We arrived late yesterday afternoon at lovely, lovely Lake Tekapo (population 350!) and took the de-rigeur photos at the Church of the Good Shepherd which overlooks the lake - a magnificent view. It is a tiny still fully-functioning church serving 3 Christian congregations. Very similar to Gougan Barra in west Cork in fact. It was built in 1935 as a memorial to the pioneers of the Mackenzie country. As ever the sun graced us with its presence.
Also took snaps at the bronze statue of the collie/sheep dog which was put up to honour the equally important role that all those sheep dogs helped in building this region.
We camped at the Tekapo Holiday Park which had amazingly good facilities.
Lake Tekapo is one of many lakes in this part of NZ originally formed by huge glaciers and then fed by huge canals and dams the Kiwis have built to generate hydroelectric power since the 1940s. The colour of the lake is simply stunning - a perfect turqoise blue especially when the sun shines. The water contains a particular sediment called 'rock flour' which gets created when the moving glacier rocks ground aginst the original river beds.
We climbed up the Mount John walkway this morning. This leads to NZ's highest astronomical observatory at 1035 metres. I bought a small booklet at the Astro Cafe on the top to help explain the southern sky so I'm pretty sure I can make out the Southern Cross now. The Crux (as it's also known as) is KITE shaped and actually has a 5th star unlike the 'false' diamond shaped one there to confuse us.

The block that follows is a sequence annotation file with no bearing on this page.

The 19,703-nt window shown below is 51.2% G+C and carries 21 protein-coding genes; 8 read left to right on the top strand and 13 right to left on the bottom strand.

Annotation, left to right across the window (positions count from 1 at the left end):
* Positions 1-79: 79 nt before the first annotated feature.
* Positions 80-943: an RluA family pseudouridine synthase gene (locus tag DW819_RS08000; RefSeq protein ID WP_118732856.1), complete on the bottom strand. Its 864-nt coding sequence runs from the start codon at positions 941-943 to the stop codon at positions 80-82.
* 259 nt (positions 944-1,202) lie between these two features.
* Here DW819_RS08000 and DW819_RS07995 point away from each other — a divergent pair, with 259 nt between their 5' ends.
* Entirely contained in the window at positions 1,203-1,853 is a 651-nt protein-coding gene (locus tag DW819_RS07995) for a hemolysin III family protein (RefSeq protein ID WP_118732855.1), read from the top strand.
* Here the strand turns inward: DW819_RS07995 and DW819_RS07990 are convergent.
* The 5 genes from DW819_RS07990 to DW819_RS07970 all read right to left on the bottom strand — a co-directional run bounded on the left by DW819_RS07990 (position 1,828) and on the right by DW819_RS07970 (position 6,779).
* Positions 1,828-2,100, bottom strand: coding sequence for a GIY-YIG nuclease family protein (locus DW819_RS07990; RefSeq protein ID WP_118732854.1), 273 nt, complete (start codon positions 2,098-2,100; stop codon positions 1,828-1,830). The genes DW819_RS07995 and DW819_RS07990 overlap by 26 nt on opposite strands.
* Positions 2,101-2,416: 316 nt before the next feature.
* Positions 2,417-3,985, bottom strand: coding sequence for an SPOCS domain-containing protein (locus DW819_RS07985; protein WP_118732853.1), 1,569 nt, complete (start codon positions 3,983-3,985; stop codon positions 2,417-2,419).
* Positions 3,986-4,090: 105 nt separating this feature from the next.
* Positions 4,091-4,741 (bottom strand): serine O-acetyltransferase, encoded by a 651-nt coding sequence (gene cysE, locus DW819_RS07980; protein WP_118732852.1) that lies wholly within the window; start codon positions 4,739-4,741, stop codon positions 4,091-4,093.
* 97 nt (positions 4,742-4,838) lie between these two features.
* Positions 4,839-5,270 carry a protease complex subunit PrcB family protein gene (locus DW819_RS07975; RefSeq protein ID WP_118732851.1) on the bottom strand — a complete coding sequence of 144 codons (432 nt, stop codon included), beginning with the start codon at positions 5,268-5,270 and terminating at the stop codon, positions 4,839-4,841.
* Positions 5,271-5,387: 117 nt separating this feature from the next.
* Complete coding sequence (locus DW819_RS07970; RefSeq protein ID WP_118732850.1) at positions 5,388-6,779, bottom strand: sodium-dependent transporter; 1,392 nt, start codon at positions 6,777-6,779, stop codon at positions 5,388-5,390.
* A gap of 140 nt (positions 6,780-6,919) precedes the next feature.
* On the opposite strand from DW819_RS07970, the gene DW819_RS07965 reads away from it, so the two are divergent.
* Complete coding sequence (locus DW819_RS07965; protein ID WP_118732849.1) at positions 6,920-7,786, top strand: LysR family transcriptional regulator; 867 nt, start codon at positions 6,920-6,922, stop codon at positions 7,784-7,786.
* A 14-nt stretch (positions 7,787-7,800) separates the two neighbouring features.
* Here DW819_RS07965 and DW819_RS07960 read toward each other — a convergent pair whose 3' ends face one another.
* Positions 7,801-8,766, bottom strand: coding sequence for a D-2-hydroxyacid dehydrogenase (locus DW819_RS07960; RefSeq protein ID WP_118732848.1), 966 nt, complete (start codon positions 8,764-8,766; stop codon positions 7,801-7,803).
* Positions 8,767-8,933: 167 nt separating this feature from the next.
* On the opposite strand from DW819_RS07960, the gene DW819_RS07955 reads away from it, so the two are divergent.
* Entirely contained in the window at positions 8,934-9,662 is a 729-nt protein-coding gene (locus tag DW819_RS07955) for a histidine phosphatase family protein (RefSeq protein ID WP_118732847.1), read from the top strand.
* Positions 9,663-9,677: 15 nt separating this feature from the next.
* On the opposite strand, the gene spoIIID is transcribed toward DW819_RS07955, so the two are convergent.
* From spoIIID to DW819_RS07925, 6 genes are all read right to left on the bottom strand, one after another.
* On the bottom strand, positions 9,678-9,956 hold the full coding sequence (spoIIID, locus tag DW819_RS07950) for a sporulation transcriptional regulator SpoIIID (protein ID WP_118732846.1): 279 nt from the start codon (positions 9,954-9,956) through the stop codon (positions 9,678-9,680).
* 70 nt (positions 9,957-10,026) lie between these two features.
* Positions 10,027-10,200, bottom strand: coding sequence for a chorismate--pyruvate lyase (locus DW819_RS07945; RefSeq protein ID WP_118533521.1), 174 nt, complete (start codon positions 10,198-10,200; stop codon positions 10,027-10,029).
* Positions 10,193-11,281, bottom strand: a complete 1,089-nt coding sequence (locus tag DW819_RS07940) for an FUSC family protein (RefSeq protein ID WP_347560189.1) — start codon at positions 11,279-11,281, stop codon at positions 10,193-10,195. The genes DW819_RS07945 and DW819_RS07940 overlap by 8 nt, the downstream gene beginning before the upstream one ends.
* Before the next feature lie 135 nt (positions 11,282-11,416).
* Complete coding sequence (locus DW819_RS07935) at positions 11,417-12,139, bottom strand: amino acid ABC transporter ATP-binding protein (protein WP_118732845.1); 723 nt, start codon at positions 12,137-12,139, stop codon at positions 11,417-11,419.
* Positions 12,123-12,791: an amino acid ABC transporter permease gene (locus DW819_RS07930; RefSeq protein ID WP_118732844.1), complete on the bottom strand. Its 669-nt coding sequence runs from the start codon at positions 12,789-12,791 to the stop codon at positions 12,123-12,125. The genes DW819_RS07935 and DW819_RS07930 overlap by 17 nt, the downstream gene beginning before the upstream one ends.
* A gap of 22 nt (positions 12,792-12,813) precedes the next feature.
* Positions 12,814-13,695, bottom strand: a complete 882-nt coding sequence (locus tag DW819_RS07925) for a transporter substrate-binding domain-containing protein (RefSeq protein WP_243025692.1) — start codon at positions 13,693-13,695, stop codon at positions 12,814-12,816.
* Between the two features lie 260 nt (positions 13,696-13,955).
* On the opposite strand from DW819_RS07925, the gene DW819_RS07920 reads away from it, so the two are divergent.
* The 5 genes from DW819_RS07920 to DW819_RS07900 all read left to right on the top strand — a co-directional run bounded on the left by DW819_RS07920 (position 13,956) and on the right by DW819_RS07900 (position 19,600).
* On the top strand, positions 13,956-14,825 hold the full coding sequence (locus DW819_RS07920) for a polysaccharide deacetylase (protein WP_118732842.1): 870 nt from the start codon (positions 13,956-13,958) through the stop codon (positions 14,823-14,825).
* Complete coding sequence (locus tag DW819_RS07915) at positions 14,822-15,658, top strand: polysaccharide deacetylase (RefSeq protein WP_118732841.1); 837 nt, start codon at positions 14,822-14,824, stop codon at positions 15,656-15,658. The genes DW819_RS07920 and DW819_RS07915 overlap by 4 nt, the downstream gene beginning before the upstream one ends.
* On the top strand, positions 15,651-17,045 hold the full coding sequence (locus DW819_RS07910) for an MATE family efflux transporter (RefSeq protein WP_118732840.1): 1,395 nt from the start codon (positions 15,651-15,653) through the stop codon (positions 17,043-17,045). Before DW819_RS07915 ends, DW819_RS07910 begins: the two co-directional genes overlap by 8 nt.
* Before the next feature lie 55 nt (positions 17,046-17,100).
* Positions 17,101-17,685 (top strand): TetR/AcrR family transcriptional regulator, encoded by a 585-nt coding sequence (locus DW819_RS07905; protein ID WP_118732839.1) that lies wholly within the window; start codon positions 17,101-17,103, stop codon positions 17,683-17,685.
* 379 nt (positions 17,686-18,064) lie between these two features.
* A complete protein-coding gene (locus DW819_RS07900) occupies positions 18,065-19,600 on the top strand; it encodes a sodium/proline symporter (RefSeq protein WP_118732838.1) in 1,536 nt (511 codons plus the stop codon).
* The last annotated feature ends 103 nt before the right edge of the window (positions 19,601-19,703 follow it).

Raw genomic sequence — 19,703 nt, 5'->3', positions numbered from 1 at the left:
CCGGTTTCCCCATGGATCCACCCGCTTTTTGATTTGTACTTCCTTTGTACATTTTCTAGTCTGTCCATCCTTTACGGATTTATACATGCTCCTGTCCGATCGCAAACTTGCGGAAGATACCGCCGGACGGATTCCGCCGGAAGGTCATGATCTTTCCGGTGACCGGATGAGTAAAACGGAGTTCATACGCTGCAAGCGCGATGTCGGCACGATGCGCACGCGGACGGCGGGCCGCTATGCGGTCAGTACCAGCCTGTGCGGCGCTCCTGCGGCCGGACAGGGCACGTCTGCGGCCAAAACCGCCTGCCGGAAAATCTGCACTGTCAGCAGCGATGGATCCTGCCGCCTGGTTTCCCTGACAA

To either side of Lake Tekapo are Lakes Alexandrina and McGregor which you can make out in the photos but don't have the glacier blue colour.
On the way back I donned my runners again and ran half the trail and met Gerard in the van about 6-7 km out along the road. Very few cars passed so there was a real sense of 'the loneliness of the long distance runner' running along empty highway surrounded by majestic countryside. An hour later I was nice and sweaty.
Next stop was Lake Pukaki - even bigger than Tekapo - about 60kms away. At the bottom end of Pukaki lies New Zealand's highest peak - Mount Cook or in Maori - Aoraki. We hit our first rain and boy did it rain. I felt I was back in Ireland on a classic wet Sunday afternoon..sheets of the stuff.
We got to a public shelter. At home this would mean something akin to a bus shelter but here this was a wooden building equipped with boiling water, sinks with running water, tables and chairs, toilets and coin operated showers. Hmm - hot water was not working so I opted for a FREE freezing cold shower.
That evening we took refuge in the nearby Hermitage hotel which is an iconic part of a Mt Cook visit. This hotel has been built and rebuilt many times and is THE place to stay when visiting the national park.